Published July 09, 2013
A secret document that appears to show six-figure payments from Qatar to top Muslim Brotherhood officials is fueling charges of corruption and hypocrisy at ousted Egyptian President Mohamed Morsi and his Islamist cronies.
The document, allegedly recovered in the ransacking of Muslim Brotherhood offices in Cairo after the Egyptian military removed Morsi from office, lists payments ranging from $250,000 to $850,000 to top Morsi associates from the former Prime Minister of Qatar. The payments, which some observers believe may be linked to funding Qatar provided the Morsi government on steep and unpopular terms, undermine the religious regime’s moral authority, say experts.
“The notion was that because they were Islamists, because they are more religious, they had higher morals when it came to issues like corruption,” Jonathan Schanzer, vice president of the Washington-based Foundation for the Defense of Democracies, told FoxNews.com. “It seems that when in power, Islamists can often succumb to the same temptations.”
The document, written in both English and Arabic, was brought to light by independent Egyptian journalist Abdallah Hamouda in a recent appearance on the BBC. Hamouda said he “challenged the people whose names were listed to defend themselves, but no one rang [back].”
The document, dated March 28, 2013, details the transfer of sums from “HE Sheikh Hamad bin Jassim bin Jabber Al Thani (May God Protect Him), Prime Minister and Minister of Foreign Affairs” of Qatar, to a long list of significant Muslim Brotherhood members.
Sheikh Hamad stepped down from his position late last month along with the Emir of Qatar who -- in a move that shocked the whole region -- suddenly abdicated in favor of his 33-year-old son, Sheikh Tamim.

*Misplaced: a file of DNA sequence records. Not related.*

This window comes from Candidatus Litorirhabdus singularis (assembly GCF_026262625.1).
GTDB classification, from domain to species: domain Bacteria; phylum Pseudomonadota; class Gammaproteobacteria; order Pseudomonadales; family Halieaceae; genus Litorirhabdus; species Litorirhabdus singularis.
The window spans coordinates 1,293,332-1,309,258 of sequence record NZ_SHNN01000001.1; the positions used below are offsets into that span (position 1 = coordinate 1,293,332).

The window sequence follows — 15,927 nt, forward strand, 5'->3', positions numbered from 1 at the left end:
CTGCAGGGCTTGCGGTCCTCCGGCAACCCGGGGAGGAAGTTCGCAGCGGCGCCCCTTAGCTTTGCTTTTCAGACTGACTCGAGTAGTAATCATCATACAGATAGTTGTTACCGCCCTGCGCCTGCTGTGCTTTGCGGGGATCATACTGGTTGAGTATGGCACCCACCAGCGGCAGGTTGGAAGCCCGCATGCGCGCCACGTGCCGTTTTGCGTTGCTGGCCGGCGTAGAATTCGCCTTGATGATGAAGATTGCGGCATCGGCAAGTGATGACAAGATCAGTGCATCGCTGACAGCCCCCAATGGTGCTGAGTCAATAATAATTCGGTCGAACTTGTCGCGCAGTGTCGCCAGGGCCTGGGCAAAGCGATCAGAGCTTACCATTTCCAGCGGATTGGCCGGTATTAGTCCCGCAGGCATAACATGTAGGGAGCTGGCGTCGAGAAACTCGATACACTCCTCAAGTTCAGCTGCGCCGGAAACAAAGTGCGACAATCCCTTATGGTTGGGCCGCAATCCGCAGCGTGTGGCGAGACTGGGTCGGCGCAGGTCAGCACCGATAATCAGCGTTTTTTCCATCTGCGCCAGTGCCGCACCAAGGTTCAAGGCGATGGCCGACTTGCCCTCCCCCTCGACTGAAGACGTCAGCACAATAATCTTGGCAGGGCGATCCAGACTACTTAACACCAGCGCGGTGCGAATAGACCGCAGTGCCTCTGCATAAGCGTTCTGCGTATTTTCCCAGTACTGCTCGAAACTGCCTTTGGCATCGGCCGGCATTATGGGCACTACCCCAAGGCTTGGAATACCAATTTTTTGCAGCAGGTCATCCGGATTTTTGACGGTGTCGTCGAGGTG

Qatar’s public support for the Morsi regime had already caused anger in Egypt at the Gulf Kingdom, which many believe tried to take advantage of the changes in Egypt to further its own political agenda.
Schanzer said the apparent financial corruption would be a natural extension of the political corruption he believes led to Morsi’s ouster. Despite holding office for less than a year, Morsi forced out hundreds of judges and government officials, replacing them with Muslim Brotherhood figures.
“That was seen as a manipulation beyond the pale,” said Schanzer.
The brazen abuses of the democratic mandate Morsi received just over a year earlier prompted tens of millions of people to take to the streets in protest, and, ultimately, Egypt’s powerful armed forces to step in, he said.
But the secret payments flowing in from Qatar as Egypt’s economy crumbled may be related to huge loans the country made to Egypt that were criticized by economists as not being in Egypt’s best interests. Instead of using the funds to restructure debt, the Morsi government simply added to Egypt’s debt burden at interest rates that benefited Qatar, critics said at the time.
But if secret payments helped smooth the way for the massive loans from Qatar, it may have backfired.
“Qatar has spent billions of dollars in Egypt and at least right now it looks as though this was a bad investment on their part,” Schanzer said.
Paul Alster is an Israel-based journalist who blogs at www.paulalster.com and can be followed on twitter @ paul_alster